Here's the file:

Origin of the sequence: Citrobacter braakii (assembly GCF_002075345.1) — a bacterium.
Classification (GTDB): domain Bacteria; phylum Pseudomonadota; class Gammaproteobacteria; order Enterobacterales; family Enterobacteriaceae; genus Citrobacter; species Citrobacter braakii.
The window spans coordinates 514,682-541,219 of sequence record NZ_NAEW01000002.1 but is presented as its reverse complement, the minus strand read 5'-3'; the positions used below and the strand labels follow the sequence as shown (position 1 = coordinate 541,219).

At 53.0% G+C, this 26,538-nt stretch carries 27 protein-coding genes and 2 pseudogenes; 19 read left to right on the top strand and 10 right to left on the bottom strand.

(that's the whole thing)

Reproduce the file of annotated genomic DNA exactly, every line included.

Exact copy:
Origin of the sequence: Citrobacter braakii (assembly GCF_002075345.1) — a bacterium.
Classification (GTDB): domain Bacteria; phylum Pseudomonadota; class Gammaproteobacteria; order Enterobacterales; family Enterobacteriaceae; genus Citrobacter; species Citrobacter braakii.
The window spans coordinates 514,682-541,219 of sequence record NZ_NAEW01000002.1 but is presented as its reverse complement, the minus strand read 5'-3'; the positions used below and the strand labels follow the sequence as shown (position 1 = coordinate 541,219).

At 53.0% G+C, this 26,538-nt stretch carries 27 protein-coding genes and 2 pseudogenes; 19 read left to right on the top strand and 10 right to left on the bottom strand.